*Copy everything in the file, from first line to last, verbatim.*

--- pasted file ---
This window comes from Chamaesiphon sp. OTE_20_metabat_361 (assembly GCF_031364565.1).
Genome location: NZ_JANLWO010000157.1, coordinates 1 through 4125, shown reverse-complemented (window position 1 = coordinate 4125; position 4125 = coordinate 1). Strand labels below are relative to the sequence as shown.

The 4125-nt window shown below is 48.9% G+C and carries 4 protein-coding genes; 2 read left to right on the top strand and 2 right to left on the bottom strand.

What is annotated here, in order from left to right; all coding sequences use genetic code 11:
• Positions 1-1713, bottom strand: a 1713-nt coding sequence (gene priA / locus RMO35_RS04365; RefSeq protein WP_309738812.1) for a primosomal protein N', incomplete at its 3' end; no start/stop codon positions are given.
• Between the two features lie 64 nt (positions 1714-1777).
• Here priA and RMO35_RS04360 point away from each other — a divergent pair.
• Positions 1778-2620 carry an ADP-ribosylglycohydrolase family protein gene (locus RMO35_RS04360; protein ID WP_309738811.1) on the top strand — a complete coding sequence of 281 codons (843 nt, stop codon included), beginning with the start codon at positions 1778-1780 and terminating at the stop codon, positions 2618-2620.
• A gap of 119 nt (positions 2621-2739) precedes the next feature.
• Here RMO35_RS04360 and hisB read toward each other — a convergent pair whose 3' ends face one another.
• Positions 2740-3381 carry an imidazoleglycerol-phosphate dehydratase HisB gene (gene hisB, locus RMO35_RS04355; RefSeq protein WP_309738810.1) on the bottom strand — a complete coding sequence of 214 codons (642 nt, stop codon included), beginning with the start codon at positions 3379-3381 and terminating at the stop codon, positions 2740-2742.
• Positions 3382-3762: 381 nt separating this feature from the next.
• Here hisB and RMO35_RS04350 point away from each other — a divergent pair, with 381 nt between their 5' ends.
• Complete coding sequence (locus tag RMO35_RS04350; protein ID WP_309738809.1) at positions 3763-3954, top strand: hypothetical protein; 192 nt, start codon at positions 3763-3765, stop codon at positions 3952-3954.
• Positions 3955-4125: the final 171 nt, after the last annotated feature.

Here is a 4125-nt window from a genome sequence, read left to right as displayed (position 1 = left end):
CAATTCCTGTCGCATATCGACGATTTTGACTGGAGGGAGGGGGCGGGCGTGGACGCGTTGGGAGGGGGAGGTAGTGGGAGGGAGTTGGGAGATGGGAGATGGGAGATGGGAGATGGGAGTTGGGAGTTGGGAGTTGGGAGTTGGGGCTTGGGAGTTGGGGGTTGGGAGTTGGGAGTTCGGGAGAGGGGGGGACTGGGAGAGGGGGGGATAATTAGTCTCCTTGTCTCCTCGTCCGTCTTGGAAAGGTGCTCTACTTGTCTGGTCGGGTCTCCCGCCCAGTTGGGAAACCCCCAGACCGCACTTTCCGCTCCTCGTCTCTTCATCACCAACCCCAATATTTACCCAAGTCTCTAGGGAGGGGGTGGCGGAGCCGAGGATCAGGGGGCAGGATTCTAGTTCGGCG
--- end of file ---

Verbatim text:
This window comes from Chamaesiphon sp. OTE_20_metabat_361 (assembly GCF_031364565.1).
Genome location: NZ_JANLWO010000157.1, coordinates 1 through 4125, shown reverse-complemented (window position 1 = coordinate 4125; position 4125 = coordinate 1). Strand labels below are relative to the sequence as shown.

The 4125-nt window shown below is 48.9% G+C and carries 4 protein-coding genes; 2 read left to right on the top strand and 2 right to left on the bottom strand.

What is annotated here, in order from left to right; all coding sequences use genetic code 11:
• Positions 1-1713, bottom strand: a 1713-nt coding sequence (gene priA / locus RMO35_RS04365; RefSeq protein WP_309738812.1) for a primosomal protein N', incomplete at its 3' end; no start/stop codon positions are given.
• Between the two features lie 64 nt (positions 1714-1777).
• Here priA and RMO35_RS04360 point away from each other — a divergent pair.
• Positions 1778-2620 carry an ADP-ribosylglycohydrolase family protein gene (locus RMO35_RS04360; protein ID WP_309738811.1) on the top strand — a complete coding sequence of 281 codons (843 nt, stop codon included), beginning with the start codon at positions 1778-1780 and terminating at the stop codon, positions 2618-2620.
• A gap of 119 nt (positions 2621-2739) precedes the next feature.
• Here RMO35_RS04360 and hisB read toward each other — a convergent pair whose 3' ends face one another.
• Positions 2740-3381 carry an imidazoleglycerol-phosphate dehydratase HisB gene (gene hisB, locus RMO35_RS04355; RefSeq protein WP_309738810.1) on the bottom strand — a complete coding sequence of 214 codons (642 nt, stop codon included), beginning with the start codon at positions 3379-3381 and terminating at the stop codon, positions 2740-2742.
• Positions 3382-3762: 381 nt separating this feature from the next.
• Here hisB and RMO35_RS04350 point away from each other — a divergent pair, with 381 nt between their 5' ends.
• Complete coding sequence (locus tag RMO35_RS04350; protein ID WP_309738809.1) at positions 3763-3954, top strand: hypothetical protein; 192 nt, start codon at positions 3763-3765, stop codon at positions 3952-3954.
• Positions 3955-4125: the final 171 nt, after the last annotated feature.

Here is a 4125-nt window from a genome sequence, read left to right as displayed (position 1 = left end):
CAATTCCTGTCGCATATCGACGATTTTGACTGGAGGGAGGGGGCGGGCGTGGACGCGTTGGGAGGGGGAGGTAGTGGGAGGGAGTTGGGAGATGGGAGATGGGAGATGGGAGATGGGAGTTGGGAGTTGGGAGTTGGGAGTTGGGGCTTGGGAGTTGGGGGTTGGGAGTTGGGAGTTCGGGAGAGGGGGGGACTGGGAGAGGGGGGGATAATTAGTCTCCTTGTCTCCTCGTCCGTCTTGGAAAGGTGCTCTACTTGTCTGGTCGGGTCTCCCGCCCAGTTGGGAAACCCCCAGACCGCACTTTCCGCTCCTCGTCTCTTCATCACCAACCCCAATATTTACCCAAGTCTCTAGGGAGGGGGTGGCGGAGCCGAGGATCAGGGGGCAGGATTCTAGTTCGGCG